Access to mortgages set to expand as Fannie Mae reviews rent histories



Milwaukee tenants looking to become homeowners have another tool at their disposal now that Fannie Mae has added rental histories to their automated mortgage underwriting process.

Last week Fannie Mae updated its computerized system include bank records reflecting consistent rent payments. The system, called the Office Underwriter, is used by lenders to assess the creditworthiness of mortgage applicants.

While most landlords report missed rent payments to credit reporting agencies, many do not report consistent rent payments on time. This means that potential homeowners with little or no credit history are unable to take advantage of a successful rental track record to buy a home.

Bethany Sanchez, Senior Equitable Loan Administrator at the Milwaukee Metropolitan Fair Housing Council, said the change – along with other tools – could help narrow the racial gap between Milwaukee owners.

“It could be quite transformative,” she said.

The change is expected to increase access to mortgages

When it comes to predictive tools, rental history is the closest approximation to whether a person is most likely to pay their mortgage, Sanchez said.

“Whether you pay off your Boston Store card or whatever it is might not be as predictive as if you pay your rent on time,” she said.

According to Deon Price, a Housing Acts real estate agent, the change automates what some local lenders were already doing. “I spoke to one of the local lenders that I receive quite a few clients from and they’ve been telling me it’s been their policy for years,” he said.

Although some lenders have regularly integrated borrower rental history, they have been forced to add this payment history manually. The updated automated system will make it easier for lenders.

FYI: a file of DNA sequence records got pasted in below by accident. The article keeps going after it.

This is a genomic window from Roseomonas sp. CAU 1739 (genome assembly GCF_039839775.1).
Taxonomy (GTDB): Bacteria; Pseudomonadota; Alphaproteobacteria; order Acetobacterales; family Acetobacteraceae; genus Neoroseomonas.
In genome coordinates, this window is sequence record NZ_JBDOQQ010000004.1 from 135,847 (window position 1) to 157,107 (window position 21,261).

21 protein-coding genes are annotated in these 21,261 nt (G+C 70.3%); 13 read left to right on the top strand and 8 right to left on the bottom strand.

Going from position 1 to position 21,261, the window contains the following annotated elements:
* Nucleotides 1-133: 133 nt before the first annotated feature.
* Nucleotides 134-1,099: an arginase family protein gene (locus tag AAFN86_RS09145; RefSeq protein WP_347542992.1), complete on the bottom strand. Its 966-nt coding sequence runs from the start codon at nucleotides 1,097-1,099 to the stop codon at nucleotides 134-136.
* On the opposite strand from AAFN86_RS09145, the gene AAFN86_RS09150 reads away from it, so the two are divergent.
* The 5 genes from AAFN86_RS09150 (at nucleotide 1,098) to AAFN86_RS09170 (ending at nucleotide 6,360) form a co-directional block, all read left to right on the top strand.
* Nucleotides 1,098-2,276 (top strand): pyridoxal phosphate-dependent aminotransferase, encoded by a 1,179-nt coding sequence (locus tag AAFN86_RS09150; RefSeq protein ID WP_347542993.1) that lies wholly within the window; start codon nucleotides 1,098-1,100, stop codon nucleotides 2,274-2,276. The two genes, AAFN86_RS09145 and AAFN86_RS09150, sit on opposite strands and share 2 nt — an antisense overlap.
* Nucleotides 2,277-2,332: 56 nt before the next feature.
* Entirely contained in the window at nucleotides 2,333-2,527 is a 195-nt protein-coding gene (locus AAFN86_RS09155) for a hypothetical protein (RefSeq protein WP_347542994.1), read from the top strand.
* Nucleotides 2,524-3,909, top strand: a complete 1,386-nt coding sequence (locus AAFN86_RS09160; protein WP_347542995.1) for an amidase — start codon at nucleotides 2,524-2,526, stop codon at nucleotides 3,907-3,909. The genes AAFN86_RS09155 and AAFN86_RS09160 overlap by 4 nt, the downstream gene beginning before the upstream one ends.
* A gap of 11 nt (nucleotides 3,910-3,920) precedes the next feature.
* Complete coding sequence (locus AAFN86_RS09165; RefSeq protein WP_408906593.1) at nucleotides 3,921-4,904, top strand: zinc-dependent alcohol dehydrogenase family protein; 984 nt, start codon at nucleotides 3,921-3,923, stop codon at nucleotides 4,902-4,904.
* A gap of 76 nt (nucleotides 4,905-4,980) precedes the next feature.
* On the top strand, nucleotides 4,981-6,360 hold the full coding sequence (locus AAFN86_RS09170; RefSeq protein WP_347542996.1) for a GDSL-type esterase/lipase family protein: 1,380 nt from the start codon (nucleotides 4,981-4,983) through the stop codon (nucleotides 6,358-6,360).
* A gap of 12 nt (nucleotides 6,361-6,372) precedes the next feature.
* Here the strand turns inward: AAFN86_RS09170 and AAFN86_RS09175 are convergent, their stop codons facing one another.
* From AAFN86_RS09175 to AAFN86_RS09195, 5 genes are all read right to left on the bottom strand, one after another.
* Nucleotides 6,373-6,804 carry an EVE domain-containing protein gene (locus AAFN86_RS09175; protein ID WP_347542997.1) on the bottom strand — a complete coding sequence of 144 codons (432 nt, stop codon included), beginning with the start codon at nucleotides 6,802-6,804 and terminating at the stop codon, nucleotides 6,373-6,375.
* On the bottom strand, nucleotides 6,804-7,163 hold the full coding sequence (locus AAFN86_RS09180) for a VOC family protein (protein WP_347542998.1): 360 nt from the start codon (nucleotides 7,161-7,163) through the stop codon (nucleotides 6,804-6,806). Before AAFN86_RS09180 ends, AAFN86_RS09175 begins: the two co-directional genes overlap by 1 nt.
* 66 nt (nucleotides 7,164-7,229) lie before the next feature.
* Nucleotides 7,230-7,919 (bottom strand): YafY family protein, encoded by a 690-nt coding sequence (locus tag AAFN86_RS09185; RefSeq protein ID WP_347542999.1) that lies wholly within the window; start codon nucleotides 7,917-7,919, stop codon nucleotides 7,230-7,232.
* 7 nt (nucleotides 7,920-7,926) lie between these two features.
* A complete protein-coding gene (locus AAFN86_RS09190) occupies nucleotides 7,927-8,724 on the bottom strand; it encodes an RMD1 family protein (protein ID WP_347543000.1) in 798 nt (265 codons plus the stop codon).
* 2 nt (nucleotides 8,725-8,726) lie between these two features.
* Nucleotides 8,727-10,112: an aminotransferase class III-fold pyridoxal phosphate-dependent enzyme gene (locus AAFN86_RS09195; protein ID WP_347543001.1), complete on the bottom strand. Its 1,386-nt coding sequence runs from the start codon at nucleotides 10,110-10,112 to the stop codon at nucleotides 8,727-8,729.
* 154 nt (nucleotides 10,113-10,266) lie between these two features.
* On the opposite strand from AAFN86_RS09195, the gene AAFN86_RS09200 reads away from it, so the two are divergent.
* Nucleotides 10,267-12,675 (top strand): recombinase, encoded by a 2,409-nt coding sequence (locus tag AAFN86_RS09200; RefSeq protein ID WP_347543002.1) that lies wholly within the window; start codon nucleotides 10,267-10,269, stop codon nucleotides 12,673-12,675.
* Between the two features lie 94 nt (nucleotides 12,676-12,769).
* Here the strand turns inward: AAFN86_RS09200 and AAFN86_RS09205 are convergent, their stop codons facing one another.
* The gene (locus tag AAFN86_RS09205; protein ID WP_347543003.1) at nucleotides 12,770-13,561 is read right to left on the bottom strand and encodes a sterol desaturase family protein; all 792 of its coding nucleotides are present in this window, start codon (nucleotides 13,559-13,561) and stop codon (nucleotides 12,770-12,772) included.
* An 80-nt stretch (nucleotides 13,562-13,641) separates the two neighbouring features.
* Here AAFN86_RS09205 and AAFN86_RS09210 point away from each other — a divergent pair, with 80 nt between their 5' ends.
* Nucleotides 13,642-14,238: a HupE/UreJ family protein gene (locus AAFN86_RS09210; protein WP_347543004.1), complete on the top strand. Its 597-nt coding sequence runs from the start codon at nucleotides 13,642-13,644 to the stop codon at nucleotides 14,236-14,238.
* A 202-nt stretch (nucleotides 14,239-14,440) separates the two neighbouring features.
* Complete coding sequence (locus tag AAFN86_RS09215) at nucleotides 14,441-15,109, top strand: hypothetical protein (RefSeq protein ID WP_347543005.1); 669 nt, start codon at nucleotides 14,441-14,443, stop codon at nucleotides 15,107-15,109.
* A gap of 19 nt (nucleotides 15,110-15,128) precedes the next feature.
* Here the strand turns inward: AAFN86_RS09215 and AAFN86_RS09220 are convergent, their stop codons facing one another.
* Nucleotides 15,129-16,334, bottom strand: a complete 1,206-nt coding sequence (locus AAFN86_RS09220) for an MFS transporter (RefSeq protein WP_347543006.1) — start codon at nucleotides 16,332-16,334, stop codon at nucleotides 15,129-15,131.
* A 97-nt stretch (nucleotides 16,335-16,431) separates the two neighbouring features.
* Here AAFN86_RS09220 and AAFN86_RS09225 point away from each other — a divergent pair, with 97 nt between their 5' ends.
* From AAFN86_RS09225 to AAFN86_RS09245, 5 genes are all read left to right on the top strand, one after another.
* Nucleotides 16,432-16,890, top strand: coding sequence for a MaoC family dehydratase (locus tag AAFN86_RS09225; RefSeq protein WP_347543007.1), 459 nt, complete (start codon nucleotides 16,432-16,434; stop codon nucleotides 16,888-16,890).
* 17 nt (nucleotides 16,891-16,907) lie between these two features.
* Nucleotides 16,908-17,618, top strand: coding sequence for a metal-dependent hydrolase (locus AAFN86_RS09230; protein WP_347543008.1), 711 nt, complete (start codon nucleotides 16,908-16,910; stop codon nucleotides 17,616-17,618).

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In a city like Milwaukee, which has significant racial disparities among homeowners, the change should also have an impact on fairness.

“People just assume I could never own a house. It just seems too out of control, out of the realm of possibility, ”Sanchez said. “It helps tenants understand that they might in fact qualify for a mortgage. “

At Acts Housing, Price said he often works with new landlords, most of whom are diligent in paying their rent. Acts Housing is a housing resource center that offers advice to home buyers, real estate brokers and help with home improvement projects.

“The new owners want to make sure that nothing ruins their opportunity to own a home, as a lot of them are tired of renting,” he said.

The problem is particularly acute for black and Latino families, many of whom have little or no credit.

A july report by the Center for Economic Development at the University of Wisconsin-Milwaukee found that Milwaukee has the second lowest black homeownership rate (27.2%) among the 50 largest metropolitan areas in the country.

“There are a lot of black families with strong rental histories,” Price said. “What you lack in credit in terms of credit score, history or whatever, you make up for in rental history. “